In 1998 I attended a meeting of the Anglican bishops of Africa held on the margins of the Lambeth Conference. What played out at this dinner was a contest for the unofficial leadership of Africa — who would be the paramount bishop. The new archbishop of Cape Town, a protege of Tutu — who had retired by this point — had his following. But the mantle of authority passed from South Africa to Nigeria. No votes were taken, nothing official occurred but at that dinner the Anglican churches of Africa moved on from apartheid. The culture wars and homosexuality took center stage.

One thing I took away from these encounters with African bishops was their visceral dislike of breaking ranks and of voicing public criticism of their own. As an American clergyman, I was used to one style of church warfare — Smite the Amalekites Oh Lord, smite them hip and thigh — not the African softly softly approach.

Thus when I saw this denunciation of Tutu by the Archbishop of Ghana following the publication of the BBC piece printed above, I was taken aback by its vehemence.

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Gay rights, street preachers, and narrative preferences

When I was 12-years-old I developed an unhealthy addiction to Choose Your Own Adventure novels. Perhaps due to my own lack of imagination, I became hooked on the books where an author would frame a story in which I was the hero. (In case you’re too old or too young to remember this Gen-X genre favorite: each story is written from a second-person point of view, with the reader assuming the role of the protagonist and making choices that determine the main character’s actions and the plot’s outcome.) Although each book could have up to forty possible endings — some were “good” (e.g., I save the day) and some “bad” (e.g., I die an ignoble death) — the only endings I considered to be “real” were the ones that aligned with what I’d call my “narrative preference” (i.e., I’m a hero).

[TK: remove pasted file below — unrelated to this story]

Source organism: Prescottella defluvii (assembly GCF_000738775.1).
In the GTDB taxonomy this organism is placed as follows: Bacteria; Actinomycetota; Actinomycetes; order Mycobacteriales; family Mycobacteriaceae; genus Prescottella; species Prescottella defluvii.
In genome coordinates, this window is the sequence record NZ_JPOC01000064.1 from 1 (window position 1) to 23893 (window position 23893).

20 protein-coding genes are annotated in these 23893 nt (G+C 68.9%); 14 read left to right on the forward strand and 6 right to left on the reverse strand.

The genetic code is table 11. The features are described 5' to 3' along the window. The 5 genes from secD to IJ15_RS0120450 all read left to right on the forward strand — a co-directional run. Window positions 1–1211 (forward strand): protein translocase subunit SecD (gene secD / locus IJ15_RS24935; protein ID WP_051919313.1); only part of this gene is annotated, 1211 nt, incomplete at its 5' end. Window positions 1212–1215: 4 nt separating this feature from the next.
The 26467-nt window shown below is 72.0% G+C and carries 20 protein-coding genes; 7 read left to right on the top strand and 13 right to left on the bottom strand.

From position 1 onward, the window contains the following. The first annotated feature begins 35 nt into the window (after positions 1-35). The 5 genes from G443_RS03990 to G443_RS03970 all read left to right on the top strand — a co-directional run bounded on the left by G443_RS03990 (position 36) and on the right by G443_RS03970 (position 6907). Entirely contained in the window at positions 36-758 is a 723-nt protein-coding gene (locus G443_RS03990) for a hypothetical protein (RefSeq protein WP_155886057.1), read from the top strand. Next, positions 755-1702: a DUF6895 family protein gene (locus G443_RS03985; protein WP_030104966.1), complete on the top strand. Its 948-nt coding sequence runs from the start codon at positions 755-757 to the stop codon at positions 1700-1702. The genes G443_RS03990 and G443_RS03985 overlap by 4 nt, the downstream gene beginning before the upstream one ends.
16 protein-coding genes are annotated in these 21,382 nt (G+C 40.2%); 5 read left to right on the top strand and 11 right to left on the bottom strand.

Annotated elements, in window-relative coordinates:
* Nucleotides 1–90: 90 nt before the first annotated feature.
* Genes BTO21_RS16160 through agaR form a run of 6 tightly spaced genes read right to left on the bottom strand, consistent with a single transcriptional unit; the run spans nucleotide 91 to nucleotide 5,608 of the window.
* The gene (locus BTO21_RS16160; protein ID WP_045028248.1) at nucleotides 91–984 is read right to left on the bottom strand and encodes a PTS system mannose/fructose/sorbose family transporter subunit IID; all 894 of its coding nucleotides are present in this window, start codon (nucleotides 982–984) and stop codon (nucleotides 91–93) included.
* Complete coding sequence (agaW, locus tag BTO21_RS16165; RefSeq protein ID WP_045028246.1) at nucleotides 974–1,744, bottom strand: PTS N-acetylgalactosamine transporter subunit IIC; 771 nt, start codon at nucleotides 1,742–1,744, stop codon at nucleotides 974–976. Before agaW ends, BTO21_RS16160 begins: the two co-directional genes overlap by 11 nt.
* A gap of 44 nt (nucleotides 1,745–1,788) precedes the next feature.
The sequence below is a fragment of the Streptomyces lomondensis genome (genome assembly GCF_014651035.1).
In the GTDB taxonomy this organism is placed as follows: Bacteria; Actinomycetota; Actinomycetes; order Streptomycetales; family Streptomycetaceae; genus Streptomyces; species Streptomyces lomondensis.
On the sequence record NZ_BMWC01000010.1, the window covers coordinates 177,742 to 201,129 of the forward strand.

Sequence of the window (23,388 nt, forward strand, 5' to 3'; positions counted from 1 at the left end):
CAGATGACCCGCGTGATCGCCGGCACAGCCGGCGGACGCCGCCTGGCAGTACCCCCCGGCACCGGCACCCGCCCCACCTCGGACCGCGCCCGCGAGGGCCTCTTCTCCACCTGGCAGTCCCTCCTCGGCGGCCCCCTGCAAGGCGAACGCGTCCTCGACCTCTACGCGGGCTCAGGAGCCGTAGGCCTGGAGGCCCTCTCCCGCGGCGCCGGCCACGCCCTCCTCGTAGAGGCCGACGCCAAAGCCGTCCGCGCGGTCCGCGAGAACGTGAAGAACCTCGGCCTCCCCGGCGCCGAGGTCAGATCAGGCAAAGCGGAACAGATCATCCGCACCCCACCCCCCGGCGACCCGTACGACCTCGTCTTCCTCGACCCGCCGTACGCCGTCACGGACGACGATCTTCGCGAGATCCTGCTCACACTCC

Now that I’m all grown up, my taste in books have changed, but my bias toward my narrative preferences remains firmly intact. As an editor at a small town newspaper, I found myself framing stories that fit the preferred narrative I had about my local area. Crime stories were treated as deviations from the norm, while heroic actions were presented as every day occurrences among noble citizens. That more people were likely to be mugged than saved from drowning was a fact I never let impose on my preferred “reality.”

Narrative preference is one of the common biases of journalists – and one of the most difficult for us to recognize. When we are accused of being “politically biased” we often scoff and point to our nonpartisan treatment of the issues. But that often misses the point, for it is not the politics that we are being criticized for, but for having narrative preference that differs from our critics.

Take, for example, a recent incident in Seattle, Washington in which two street preachers are assaulted at a gay pride rally. Here is the report by local ABC affiliate, KOMO 4.

If you haven’t heard about this story, it’s because it did not make the national news. But should it have? Normally, I would say that is was just a local crime story. But Denny Burk, associate professor of Biblical studies at Boyce College, raises an interesting question: